National Proofreading Day: A Day of Error-Free Writing
By Kammie Sumpter
Posted in Overcup Press, on March 09, 2017
I once worked at a newspaper for my college, and it was time to publish our “Welcome Week” edition for the first week of classes that quarter. After a few—or, most likely, many—proofreading mishaps, we sent the edition to the printers with “Welocome Week” printed boldly across a few hundred cover pages to be dispersed across campus.
Hopefully, this encourages you to proofread diligently, whether you’re writing an email or submitting a manuscript.
March 8 marks the 7th annual National Proofreading Day, promoting the use of your red correcting pens and a full day of mistake-free writing.
National Proofreading Day Founder Judy Beaver wanted to honor her mother Flo’s birthday while also remembering that she “loved to correct people,” Beaver said on the holiday’s official website.
Visit her blog for additional tips on proofreading, editing and business writing.
Overcup’s editing process is meticulous and varies from book to book. Overcup Editor Patrick McDonald said that evolving the manuscript of The Field Guide to Drinking in America was rigorous and the biggest editing project he’s ever tackled. The two-year task included a team of three editors who researched, fact-checked and proofread. “With a book like this, we knew that our credibility depended on the manuscript being flawless,” he said.
Each section—51 total, including each state and Washington D.C.—followed the same process. First, McDonald and Field Guide Author Niki Ganong developed each section’s essay, resulting in 2-3 rounds of editing each. The essay would then get sent to Overcup Editor Cheryl Frey, who fact-checked each essay. This sparked discussion on sources and claims on validity, and was often followed by the removal and revision of unsound sources and quotes. Meanwhile, Meaghan Corwin, the third editor on the team, worked as a research assistant on the “legal dos and don’ts” of each state. Lastly, McDonald and Ganong formatted the essay and legal information of each section, which resulted in the creation of a new, visual style guide for certain terms.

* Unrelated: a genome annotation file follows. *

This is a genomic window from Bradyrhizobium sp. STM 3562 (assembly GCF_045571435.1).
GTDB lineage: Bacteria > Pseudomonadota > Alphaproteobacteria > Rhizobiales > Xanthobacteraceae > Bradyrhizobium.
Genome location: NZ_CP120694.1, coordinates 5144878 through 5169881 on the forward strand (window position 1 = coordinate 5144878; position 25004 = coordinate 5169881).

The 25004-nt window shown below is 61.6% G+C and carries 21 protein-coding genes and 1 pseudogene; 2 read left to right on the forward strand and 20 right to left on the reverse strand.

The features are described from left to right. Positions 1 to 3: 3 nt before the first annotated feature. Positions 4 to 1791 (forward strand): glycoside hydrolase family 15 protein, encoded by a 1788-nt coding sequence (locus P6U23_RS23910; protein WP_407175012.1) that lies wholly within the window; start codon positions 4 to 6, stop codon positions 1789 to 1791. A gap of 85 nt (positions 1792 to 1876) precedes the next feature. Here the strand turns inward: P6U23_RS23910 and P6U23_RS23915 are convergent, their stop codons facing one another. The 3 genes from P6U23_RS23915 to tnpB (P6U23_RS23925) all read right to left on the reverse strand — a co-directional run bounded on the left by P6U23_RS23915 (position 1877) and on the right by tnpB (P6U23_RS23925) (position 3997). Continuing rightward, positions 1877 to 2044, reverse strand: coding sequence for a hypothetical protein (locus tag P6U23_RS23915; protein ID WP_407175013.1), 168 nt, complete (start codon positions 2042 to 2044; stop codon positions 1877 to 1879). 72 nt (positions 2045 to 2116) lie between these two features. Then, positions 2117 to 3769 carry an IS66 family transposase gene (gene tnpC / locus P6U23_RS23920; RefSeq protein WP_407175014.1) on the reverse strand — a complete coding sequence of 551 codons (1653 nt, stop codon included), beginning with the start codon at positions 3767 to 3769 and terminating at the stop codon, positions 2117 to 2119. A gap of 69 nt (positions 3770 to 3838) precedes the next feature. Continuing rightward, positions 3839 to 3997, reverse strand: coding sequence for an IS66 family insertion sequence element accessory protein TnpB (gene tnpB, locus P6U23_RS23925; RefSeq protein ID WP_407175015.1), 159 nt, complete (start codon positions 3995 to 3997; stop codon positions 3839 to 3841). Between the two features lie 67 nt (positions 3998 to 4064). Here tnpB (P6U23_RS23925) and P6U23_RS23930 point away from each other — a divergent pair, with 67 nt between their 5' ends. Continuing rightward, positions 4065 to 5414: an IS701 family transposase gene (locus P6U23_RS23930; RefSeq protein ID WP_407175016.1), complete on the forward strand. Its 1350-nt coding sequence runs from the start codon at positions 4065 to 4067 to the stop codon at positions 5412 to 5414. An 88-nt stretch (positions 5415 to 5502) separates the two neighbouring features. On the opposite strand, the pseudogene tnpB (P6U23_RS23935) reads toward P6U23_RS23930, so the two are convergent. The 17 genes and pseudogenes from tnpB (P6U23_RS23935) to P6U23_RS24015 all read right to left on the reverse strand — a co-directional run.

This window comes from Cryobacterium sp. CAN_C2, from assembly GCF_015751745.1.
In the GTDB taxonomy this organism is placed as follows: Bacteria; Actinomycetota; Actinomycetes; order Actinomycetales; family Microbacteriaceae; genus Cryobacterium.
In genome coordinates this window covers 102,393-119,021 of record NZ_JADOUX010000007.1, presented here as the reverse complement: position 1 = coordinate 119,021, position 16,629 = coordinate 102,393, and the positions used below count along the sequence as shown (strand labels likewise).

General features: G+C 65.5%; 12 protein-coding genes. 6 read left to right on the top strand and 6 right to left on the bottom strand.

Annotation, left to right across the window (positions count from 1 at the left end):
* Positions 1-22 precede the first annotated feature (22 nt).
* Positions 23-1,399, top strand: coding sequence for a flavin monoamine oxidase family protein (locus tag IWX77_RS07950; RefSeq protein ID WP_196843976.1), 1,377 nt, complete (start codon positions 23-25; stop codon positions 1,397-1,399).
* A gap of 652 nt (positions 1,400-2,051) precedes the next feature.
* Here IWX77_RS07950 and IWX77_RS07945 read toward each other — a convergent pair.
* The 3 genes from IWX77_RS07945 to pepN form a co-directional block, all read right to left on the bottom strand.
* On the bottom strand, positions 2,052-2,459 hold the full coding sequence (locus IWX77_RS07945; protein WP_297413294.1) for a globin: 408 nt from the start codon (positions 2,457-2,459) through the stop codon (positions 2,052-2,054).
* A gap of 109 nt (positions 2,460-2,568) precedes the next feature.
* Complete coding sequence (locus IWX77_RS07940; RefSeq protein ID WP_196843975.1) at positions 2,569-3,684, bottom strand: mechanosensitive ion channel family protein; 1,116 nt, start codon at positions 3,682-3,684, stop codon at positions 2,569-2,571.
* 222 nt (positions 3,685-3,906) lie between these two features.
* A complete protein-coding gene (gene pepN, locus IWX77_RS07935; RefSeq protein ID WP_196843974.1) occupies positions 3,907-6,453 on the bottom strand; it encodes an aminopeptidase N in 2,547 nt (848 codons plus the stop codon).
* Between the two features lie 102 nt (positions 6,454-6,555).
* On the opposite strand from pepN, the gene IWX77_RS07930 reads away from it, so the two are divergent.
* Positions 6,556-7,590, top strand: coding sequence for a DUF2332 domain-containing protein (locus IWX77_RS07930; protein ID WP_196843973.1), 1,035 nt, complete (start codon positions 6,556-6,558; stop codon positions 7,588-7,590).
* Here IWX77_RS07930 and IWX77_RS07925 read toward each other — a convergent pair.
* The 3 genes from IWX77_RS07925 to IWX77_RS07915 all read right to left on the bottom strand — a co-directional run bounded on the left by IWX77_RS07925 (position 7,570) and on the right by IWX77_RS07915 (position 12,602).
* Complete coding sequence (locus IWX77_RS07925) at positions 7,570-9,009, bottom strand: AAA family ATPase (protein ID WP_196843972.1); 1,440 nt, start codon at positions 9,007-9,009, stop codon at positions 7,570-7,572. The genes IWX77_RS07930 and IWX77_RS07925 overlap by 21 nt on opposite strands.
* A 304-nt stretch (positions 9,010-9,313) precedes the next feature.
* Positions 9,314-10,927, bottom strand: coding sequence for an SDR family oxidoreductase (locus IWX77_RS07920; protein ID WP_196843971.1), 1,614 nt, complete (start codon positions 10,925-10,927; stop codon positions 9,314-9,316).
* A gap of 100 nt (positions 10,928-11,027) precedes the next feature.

McDonald emphasized the role of proofreading. “It's important that we present text-based information in a way that makes it easy and clear for the reader to understand,” he said.
Another project McDonald edited was The Tall Trees of Paris, which included editing handwritten questionnaires that needed to be transcribed and translated—by Kate Merrill—from French. He said this caused a few hiccups with French colloquialisms and difficult-to-read penmanship.
One of McDonald’s larger challenges in editing Tall Trees was cohesion between the handwritten questionnaire and the translated and transcribed text. “I wanted to make sure that a reader could easily move back and forth between the survey and the translation and still keep their place. There is a fun kind of interaction between the left side of the page and the right,” he said.
McDonald had to proofread proper noun spelling in both sides of the page and make sure the handwritten symbols and pictures within the questionnaire made sense when juxtaposed to the transcribed text.
Overall, McDonald said the goal of proofreading is “clarity and correctness.” Overcup, he said, has a unique proofreading process, as much of its published titles are illustrated and focused on visual reading pleasure. Because of this, he said, “it's important to consider the reader at all times and how they will be interacting with the text on the page.”
Join us on March 8 to celebrate error-free writing and be sure to explore some of Overcup’s titles that received extra proofreading attention!